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multiverse: Generative art with Adobe Photoshop

Multiverse is a collection of Adobe Photoshop scripts for making generative art, created by Carl Tashian and Petra Cortright for the 2018 edition of Rhizome's Seven on Seven event at the New Museum in NYC.


If you just want to use this project in Photoshop, simply download the contents of this repository. Then copy all the *.jsx files from the build directory into Photoshop's Scripts folder (under Presets) and restart Photoshop. The scripts will appear in Photoshop's File → Scripts menu

The scripts that run forever can be cancelled by hitting Esc.

Here's a brief description of the individual scripts:


This is a script that runs forever, and it combines a lot of the functionality of the other scripts listed here, to create a generative art piece.


You will need three layer groups (sets) in your document, with the following names:

remix — the top layers in the document. These will be shown/hidden quite frequently.

midfield — middle layers (possibly with alpha) that we don't want to have floating to the top because they're too imposing

background — these layers should cover the entire canvas and, importantly, these layers have no alpha. They could be mixed together, hidden or shown at various opacities around 100%. Be sure they're not marked as background layers.

Locked and background layers will not be touched. The script will never move layers between layer sets, only to the top of the set they're in.

How it works

It starts by fading 80% of the remix and midfield layers.

Then, it alternates between two modes: regular mode and scene change mode.

In regular mode, we shuffle around the remix and midfield layers and adjust their opacity. Remix layers pop up on top or fade in. Midfield layers only fade in and out.

Scene change mode is a special mode that happens every 5-10 minutes.

In scene change mode, we fade out and hide most of the remix and midfield layers. Then we bring the lowest background layer to the top of the background layer set and fade it in.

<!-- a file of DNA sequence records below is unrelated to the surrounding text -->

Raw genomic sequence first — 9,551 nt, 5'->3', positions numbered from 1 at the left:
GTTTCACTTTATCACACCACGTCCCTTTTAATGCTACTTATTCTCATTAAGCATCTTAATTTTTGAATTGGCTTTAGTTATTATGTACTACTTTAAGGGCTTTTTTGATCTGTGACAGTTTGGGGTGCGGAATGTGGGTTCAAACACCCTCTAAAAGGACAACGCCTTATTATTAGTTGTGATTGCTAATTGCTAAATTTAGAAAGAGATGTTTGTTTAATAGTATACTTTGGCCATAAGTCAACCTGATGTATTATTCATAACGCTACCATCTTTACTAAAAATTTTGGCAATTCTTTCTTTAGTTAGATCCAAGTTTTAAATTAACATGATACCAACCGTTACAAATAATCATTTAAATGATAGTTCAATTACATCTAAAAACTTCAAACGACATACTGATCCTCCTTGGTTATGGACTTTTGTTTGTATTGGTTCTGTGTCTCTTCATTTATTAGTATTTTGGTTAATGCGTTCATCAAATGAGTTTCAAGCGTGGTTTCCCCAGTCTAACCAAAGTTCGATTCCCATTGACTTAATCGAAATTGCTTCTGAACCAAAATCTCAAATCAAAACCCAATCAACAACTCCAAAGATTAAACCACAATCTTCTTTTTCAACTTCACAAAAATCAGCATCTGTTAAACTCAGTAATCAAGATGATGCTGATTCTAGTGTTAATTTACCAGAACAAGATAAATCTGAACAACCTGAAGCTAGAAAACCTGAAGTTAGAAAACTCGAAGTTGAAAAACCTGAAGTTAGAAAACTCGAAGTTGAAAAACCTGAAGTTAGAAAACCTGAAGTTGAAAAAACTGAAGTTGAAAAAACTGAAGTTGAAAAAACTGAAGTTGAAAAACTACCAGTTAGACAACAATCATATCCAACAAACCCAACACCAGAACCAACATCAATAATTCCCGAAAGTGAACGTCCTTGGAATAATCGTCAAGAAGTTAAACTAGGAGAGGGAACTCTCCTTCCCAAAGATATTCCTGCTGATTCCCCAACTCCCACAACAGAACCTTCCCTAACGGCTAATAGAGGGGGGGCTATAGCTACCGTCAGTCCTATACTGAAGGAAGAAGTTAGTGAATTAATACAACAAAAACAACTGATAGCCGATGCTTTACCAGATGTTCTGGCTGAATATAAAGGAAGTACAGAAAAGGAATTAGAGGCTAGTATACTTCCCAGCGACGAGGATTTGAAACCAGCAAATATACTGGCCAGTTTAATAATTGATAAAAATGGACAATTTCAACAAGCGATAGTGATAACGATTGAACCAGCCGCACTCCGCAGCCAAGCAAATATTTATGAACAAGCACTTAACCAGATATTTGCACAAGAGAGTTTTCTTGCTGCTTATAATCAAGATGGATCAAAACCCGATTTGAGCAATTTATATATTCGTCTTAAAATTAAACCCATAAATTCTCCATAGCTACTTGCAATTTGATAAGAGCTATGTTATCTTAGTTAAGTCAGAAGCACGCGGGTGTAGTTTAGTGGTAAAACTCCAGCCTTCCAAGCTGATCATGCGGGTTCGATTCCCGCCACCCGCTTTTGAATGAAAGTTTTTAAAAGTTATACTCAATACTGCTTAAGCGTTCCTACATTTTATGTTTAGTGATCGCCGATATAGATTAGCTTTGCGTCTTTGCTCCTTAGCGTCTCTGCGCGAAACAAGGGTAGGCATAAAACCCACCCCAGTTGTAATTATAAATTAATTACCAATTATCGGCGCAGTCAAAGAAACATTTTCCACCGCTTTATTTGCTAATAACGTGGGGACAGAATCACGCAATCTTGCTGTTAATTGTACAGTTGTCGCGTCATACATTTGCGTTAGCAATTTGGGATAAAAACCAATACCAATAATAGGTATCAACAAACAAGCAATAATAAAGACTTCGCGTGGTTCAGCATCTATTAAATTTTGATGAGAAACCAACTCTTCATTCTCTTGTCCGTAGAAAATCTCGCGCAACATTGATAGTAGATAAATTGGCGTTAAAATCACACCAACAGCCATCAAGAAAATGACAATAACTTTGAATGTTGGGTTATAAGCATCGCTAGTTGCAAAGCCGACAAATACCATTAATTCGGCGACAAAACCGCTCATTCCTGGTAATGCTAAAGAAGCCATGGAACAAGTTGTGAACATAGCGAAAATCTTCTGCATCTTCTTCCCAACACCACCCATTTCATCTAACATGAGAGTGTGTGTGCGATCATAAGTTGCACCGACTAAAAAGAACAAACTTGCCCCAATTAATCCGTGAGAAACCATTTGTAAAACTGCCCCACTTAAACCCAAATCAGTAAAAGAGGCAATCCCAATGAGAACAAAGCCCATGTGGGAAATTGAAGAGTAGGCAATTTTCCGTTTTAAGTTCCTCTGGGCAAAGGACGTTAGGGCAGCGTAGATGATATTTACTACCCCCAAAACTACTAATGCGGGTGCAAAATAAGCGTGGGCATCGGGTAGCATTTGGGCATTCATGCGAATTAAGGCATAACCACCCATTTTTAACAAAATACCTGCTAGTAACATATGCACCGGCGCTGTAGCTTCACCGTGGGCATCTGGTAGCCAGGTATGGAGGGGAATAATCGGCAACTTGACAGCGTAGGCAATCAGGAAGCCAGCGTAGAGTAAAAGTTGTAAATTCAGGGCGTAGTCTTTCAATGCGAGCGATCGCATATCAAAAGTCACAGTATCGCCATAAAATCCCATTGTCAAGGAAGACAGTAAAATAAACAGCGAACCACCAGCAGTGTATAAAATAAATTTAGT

Once that's done, we go back to regular mode and start building up the top of the canvas again.

Adjusting the settings

There's a lot you can change in the script that will affect its behavior. (see Development, below)

Some things that will affect the experience the most:

  • how often remix layers pop to the surface vs. fade in
  • the final opacity of each layer when it fades in
  • how many layers we attempt to operate on at a time (more layers in play -> script is slower, fewer -> script is faster)
  • how many steps of opacity to move through while fading in or out

It's important to note that the slowest operations are refreshing the canvas (calling refresh(), which happens after every tick), and adjusting the opacity of a layer. So, you can play with how many simultaneous changes you make between refreshes to achieve your desired pace. You can also manually insert calls to $.sleep() if you want to slow the pace.


This script prompts you to choose any text file and will assign the names of layers in the active document randomly, using lines from the file.

This is useful if you use a lot of layers and want names that are less generic than "Layer 23."

As an example, we've included a list of rose variatals in roses.txt.


Go through the active document and randomly turn on and off layers.


Randomly set opacity for all layers in the active document.


A combination of the above two scripts!


Randomly apply some motion blur to all layers.


Like Spotify for a Photoshop document, this shuffles all unlocked layers in the active document. This will not move layers outside of layer sets, but will shuffle layers within them.


You will need:

Install the dependencies:

npm install

Build the scripts:

npm run build

Lint the scripts:

npm run lint

Thank you

Thank you to Rhizome for supporting the creation of this project, and for being a champion of digital art and culture.